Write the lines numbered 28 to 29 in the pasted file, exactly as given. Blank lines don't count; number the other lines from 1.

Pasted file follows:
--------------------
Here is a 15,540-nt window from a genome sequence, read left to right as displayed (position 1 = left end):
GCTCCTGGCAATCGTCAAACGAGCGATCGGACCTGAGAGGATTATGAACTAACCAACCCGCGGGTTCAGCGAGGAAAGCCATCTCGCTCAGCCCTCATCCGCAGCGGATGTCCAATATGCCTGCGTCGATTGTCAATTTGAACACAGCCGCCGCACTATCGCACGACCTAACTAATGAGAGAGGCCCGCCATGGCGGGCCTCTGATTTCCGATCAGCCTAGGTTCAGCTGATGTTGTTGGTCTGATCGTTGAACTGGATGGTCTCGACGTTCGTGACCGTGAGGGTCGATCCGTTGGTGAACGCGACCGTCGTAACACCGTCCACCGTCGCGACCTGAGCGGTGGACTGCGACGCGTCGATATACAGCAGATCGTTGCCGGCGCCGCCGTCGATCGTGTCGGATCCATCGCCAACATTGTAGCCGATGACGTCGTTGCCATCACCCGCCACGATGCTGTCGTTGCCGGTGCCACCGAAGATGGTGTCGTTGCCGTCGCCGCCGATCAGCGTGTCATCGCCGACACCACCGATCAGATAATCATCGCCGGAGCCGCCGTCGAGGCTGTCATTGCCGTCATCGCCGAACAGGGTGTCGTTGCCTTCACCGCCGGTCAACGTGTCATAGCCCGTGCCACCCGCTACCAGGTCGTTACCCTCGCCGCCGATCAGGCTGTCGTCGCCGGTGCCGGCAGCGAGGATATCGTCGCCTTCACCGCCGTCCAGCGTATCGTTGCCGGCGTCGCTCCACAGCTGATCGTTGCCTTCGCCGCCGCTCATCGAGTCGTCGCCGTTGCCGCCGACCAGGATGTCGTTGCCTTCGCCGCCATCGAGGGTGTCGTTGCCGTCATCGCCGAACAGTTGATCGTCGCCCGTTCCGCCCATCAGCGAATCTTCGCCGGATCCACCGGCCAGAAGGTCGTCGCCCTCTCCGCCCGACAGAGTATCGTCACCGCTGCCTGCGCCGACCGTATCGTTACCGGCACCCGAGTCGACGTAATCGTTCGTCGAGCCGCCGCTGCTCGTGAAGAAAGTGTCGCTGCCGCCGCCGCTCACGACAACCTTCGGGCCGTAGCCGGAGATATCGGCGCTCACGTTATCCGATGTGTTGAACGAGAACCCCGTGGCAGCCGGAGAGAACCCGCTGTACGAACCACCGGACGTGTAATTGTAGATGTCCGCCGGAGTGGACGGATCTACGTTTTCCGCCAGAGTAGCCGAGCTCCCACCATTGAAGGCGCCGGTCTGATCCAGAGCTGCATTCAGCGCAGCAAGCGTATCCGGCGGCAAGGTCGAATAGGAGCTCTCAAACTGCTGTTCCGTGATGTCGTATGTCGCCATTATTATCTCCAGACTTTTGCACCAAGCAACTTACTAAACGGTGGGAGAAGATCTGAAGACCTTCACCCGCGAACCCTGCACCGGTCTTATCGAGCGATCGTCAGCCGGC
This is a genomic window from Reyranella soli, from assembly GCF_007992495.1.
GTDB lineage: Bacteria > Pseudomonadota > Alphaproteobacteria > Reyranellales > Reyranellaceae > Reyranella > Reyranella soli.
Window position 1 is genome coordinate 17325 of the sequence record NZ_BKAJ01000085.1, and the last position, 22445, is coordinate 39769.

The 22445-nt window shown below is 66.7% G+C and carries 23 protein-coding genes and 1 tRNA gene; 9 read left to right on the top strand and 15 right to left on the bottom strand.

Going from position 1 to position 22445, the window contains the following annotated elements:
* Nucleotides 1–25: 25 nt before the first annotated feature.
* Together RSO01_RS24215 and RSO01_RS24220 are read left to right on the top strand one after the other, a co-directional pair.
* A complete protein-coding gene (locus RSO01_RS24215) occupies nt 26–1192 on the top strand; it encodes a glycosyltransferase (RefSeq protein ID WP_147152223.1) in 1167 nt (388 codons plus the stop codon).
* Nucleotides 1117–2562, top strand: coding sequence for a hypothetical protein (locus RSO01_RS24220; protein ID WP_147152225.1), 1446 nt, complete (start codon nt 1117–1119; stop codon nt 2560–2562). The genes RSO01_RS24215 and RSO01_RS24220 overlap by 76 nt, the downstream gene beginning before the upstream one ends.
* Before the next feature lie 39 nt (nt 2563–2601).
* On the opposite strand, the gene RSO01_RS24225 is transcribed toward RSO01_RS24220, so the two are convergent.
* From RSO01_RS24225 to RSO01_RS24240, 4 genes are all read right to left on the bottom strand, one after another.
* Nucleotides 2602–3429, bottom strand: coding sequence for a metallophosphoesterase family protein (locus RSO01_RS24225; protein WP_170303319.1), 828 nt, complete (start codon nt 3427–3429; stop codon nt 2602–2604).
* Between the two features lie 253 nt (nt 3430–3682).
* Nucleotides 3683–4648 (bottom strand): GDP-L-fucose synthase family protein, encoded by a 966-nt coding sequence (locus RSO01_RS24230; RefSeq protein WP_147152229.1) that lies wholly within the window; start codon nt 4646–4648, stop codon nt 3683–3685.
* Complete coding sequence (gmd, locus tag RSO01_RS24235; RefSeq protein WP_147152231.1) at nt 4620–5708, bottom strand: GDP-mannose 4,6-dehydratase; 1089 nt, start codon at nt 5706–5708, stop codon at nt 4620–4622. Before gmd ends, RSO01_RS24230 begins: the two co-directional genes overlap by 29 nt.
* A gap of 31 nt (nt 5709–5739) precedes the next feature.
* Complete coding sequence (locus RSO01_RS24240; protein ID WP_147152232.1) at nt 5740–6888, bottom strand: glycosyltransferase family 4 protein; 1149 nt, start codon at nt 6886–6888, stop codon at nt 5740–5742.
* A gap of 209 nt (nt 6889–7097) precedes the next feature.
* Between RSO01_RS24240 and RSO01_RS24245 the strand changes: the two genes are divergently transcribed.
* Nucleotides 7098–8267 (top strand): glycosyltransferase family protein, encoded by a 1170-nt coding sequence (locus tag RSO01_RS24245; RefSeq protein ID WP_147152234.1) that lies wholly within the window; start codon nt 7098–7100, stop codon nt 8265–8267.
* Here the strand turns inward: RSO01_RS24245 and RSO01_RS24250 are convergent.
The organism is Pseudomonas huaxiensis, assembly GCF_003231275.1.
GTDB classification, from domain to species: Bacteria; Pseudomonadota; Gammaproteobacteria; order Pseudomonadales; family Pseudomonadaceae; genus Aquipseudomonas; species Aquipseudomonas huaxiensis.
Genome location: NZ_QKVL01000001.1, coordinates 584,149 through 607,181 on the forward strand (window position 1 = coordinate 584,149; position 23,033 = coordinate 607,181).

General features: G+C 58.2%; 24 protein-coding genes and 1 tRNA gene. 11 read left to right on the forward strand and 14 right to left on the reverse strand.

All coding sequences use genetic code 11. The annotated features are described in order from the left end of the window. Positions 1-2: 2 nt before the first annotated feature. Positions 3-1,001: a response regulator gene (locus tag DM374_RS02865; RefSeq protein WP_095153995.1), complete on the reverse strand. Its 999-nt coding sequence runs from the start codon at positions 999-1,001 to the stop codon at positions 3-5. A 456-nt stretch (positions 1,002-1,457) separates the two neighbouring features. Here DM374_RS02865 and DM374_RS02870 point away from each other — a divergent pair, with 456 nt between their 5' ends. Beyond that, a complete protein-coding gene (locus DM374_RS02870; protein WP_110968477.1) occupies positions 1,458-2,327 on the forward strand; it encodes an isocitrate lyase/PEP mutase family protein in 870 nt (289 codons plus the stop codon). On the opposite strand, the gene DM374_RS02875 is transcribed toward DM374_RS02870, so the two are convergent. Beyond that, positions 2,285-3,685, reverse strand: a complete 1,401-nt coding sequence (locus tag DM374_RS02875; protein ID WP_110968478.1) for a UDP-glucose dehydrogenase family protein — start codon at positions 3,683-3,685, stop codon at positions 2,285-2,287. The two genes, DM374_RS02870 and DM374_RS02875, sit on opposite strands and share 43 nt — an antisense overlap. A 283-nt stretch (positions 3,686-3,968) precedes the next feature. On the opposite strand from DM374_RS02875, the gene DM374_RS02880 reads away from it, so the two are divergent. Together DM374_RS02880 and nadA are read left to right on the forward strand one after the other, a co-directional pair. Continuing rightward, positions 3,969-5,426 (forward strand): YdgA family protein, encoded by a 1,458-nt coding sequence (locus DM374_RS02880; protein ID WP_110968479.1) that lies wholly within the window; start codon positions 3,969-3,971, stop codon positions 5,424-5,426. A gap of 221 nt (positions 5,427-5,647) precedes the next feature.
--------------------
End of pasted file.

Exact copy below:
General features: G+C 58.2%; 24 protein-coding genes and 1 tRNA gene. 11 read left to right on the forward strand and 14 right to left on the reverse strand.

All coding sequences use genetic code 11. The annotated features are described in order from the left end of the window. Positions 1-2: 2 nt before the first annotated feature. Positions 3-1,001: a response regulator gene (locus tag DM374_RS02865; RefSeq protein WP_095153995.1), complete on the reverse strand. Its 999-nt coding sequence runs from the start codon at positions 999-1,001 to the stop codon at positions 3-5. A 456-nt stretch (positions 1,002-1,457) separates the two neighbouring features. Here DM374_RS02865 and DM374_RS02870 point away from each other — a divergent pair, with 456 nt between their 5' ends. Beyond that, a complete protein-coding gene (locus DM374_RS02870; protein WP_110968477.1) occupies positions 1,458-2,327 on the forward strand; it encodes an isocitrate lyase/PEP mutase family protein in 870 nt (289 codons plus the stop codon). On the opposite strand, the gene DM374_RS02875 is transcribed toward DM374_RS02870, so the two are convergent. Beyond that, positions 2,285-3,685, reverse strand: a complete 1,401-nt coding sequence (locus tag DM374_RS02875; protein ID WP_110968478.1) for a UDP-glucose dehydrogenase family protein — start codon at positions 3,683-3,685, stop codon at positions 2,285-2,287. The two genes, DM374_RS02870 and DM374_RS02875, sit on opposite strands and share 43 nt — an antisense overlap. A 283-nt stretch (positions 3,686-3,968) precedes the next feature. On the opposite strand from DM374_RS02875, the gene DM374_RS02880 reads away from it, so the two are divergent. Together DM374_RS02880 and nadA are read left to right on the forward strand one after the other, a co-directional pair. Continuing rightward, positions 3,969-5,426 (forward strand): YdgA family protein, encoded by a 1,458-nt coding sequence (locus DM374_RS02880; protein ID WP_110968479.1) that lies wholly within the window; start codon positions 3,969-3,971, stop codon positions 5,424-5,426. A gap of 221 nt (positions 5,427-5,647) precedes the next feature.